May 24, 2018
Saunas vs. Steam Rooms: Battle of the Sweat Session
Which heat therapy is better for “sweating it out”?
Photo courtesy of @christinacorso/Twenty20
By Nisha Gopalan
writer for The Natural
Recently, while waiting for my massage appointment, a masseuse encouraged me to first warm muscles to relax them, thus eliciting better results. With 20 minutes to spare, I entered the spa area and immediately encountered a fork in the road: to go right (to the sauna), or to go left (to the steam room). If they’re both designed to make you sweat, what’s the difference?
Since ancient Rome, the concept of sweating it out for good health has been a recurring social phenomenon that’s essentially evolved into two camps. The Turkish hammam, Russian banya, and Japanese onsen emphasizes the healing qualities of steam, or higher humidity. Meanwhile, the Native American sweat lodges, Finnish savusauna, and Korean hanjeungmak became synonymous with using stones or (later) electric stoves to warm a room into a dry heat. The goal, however, is singular: to destress your body, while opening your pores.
It’s also a bad idea to treat sweat sessions, which are great for workout recovery (loosening joints, calming nerve endings), as substitutes for exercise. Sure, a University of East Finland study found that 30 minutes in a sauna can be equivalent to “medium-intensity exercise,” since heat increases heart rates. But that mostly results in a loss of water weight, and you’re missing out on strength training—essential to weight loss and maintenance.
Photo courtesy of @sashapritchard/Twenty20
Now here is where saunas and steam rooms shine. A 2012 medical study found that humid heat can “increase blood circulation that may help to deliver healing nutrients and waste removal to promote tissue healing…[and it has] been shown to elevate skin circulation.” Somewhat similarly, Harvard Medical School reports that “regular sauna bathing may benefit people with risk factors for heart disease, such as high cholesterol, high blood pressure, and diabetes.”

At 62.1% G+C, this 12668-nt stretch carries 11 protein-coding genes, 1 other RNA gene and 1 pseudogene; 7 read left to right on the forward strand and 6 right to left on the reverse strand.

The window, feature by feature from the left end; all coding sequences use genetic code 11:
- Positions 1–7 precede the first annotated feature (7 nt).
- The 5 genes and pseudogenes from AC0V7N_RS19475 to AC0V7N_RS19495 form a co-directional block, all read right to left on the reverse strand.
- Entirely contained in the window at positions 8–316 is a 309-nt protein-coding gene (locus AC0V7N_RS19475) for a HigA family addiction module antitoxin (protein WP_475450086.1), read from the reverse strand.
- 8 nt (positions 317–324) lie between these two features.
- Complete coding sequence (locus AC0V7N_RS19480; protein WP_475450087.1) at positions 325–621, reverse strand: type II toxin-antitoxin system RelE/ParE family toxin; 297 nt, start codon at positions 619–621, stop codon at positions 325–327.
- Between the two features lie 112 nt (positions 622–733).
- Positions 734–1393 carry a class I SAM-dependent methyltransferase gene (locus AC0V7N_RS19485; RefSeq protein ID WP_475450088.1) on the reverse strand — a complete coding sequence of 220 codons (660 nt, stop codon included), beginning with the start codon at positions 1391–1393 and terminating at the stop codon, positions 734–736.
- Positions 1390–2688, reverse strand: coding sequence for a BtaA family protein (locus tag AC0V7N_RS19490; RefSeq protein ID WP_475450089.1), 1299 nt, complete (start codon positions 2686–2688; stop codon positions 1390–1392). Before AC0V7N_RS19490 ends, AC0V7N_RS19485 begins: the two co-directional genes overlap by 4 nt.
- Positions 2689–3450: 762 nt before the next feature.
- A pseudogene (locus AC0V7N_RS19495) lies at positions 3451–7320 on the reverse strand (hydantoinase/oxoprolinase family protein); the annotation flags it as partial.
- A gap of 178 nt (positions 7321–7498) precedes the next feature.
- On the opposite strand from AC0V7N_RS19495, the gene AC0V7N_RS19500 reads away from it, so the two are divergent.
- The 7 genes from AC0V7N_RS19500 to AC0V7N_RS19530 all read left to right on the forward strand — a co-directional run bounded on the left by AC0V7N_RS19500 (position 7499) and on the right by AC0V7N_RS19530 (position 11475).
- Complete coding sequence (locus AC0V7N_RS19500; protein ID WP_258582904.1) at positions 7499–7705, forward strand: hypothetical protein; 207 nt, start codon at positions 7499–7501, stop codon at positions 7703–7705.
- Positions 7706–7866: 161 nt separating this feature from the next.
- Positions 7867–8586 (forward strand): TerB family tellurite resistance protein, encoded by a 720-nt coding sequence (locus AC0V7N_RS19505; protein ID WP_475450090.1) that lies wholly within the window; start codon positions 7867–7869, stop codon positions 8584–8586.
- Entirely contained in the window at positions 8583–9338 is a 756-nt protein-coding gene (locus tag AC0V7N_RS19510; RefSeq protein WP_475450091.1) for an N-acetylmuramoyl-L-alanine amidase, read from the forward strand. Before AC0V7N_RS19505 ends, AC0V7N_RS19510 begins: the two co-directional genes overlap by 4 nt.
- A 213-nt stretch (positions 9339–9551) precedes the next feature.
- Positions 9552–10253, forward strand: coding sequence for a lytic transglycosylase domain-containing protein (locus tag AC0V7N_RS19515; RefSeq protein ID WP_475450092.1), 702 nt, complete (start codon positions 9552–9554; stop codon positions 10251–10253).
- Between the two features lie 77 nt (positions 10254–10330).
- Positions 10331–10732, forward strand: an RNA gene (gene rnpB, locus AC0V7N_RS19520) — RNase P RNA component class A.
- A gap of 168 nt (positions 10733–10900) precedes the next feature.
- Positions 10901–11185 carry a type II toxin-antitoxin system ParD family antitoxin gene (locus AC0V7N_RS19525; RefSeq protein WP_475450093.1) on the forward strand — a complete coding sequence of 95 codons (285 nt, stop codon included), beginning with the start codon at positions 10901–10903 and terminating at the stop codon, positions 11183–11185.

Suffice it to say, the differences between the two are nuanced. For instance, a sauna will reduce symptoms of a cold, because it “improves drainage,” the New York Times reports, “while [some] speculate that the high temperatures help weaken cold and flu viruses.” In contrast, steam rooms, by their very nature, could be less effective, unless they’re at high-enough temperatures.
The one you choose depends on your comfort zone. In my case, I found the humidity in the steam room a bit stifling. But when I left the sauna, I was absolutely refreshed. And it goes without saying that people with existing pulmonary or heart issues (especially low blood pressure) should consult their doctors. Be sure to drink plenty of water before and after a sweat session. If you ever feel uncomfortable, always heed the “listen to your body adage” and simply leave.
Articles from The Natural should not be considered medical advice. If you have any questions about your health, please consult a medical professional.
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